What I think is one of the coolest parts of ESA astronaut training are the CAVES and Pangaea programs. Both of these programs are designed to be analogue training courses. CAVES (Cooperative Adventure for Valuing and Exercising) focuses on the behavioural aspects of space missions, whereas Pangaea teaches planetary geology. CAVES places the astronauts in the Sa Grutta caves system in Sardinia, Italy. The teams need to work together to perform different geological, biological, or engineering tasks with an emphasis on communication and problem solving.

Pangaea is a course for training European astronauts in communicating Earth and planetary science with Earth-based science advisors. This course trains the astronauts in planetary geological environments and processes, field note taking and sampling techniques, and astrobiological environments for life on other worlds. The field portion of the course takes place in Lanzarote, Spain, which you may be familiar with from Gavin's recent trip. Lanzarote is an excellent site for studying volcanic processes and for lunar analogue research due to its abundance of cinder cones, lava flows, and fissures.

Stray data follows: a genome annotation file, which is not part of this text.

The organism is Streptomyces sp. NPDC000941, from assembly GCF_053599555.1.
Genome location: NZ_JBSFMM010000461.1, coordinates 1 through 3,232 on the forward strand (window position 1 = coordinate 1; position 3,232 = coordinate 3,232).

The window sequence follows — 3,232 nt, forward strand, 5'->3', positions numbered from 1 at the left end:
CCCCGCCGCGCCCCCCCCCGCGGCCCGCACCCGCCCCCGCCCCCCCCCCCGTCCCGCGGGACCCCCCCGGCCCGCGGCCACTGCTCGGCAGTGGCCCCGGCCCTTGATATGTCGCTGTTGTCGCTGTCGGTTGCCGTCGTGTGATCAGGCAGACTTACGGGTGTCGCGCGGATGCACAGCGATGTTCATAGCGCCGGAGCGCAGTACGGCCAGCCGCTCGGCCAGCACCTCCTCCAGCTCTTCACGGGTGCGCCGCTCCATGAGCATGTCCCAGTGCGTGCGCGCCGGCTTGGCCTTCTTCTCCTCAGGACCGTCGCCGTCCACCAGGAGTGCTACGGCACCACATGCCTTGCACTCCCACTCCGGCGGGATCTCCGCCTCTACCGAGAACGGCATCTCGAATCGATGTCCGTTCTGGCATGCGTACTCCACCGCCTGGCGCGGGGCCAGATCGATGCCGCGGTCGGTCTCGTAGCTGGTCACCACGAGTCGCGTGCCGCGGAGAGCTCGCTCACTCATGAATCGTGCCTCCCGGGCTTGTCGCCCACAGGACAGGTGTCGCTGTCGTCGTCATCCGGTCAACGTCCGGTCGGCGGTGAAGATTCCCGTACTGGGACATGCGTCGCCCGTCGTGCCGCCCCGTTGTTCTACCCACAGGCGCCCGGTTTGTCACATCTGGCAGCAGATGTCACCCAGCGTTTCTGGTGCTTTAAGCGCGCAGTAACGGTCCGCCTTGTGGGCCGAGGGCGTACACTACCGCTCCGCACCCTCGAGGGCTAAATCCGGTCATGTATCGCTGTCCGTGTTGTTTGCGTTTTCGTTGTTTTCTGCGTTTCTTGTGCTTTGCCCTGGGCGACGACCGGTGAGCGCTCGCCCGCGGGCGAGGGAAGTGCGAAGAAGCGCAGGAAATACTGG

An astronaut practices interacting with a rover
Photo credit: ES
I look forward to telling you more about my visit next meeting! I really look forward to learning about the recent projects and contributions ESA is making towards the future of crewed space flight.


Tuesday, April 3, 2018

Let's talk about walnuts


I submitted my thesis a couple weeks ago!

Everything I have been working on these past two years is culminating. I need to prepare a pretty long public lecture, (~45 mins at Western? Whaaat? At SFU it was only 20!) and study for any and all questions that may be asked of me.

So instead of talking about that, let's talk about something completely different.

"Isn't your blog supposed to be professional?"

That seems out of nowhere. But, as I am moving away from LondON at the end of May, I've been going through my worldly possessions in exhausting attempts to prioritize what I'll be sending home with my parents to Vancouver, what I'll be bringing to Houston, and what I'll be leaving with Rachel, giving away, selling, or throwing out. One category of these things are non-perishable food items.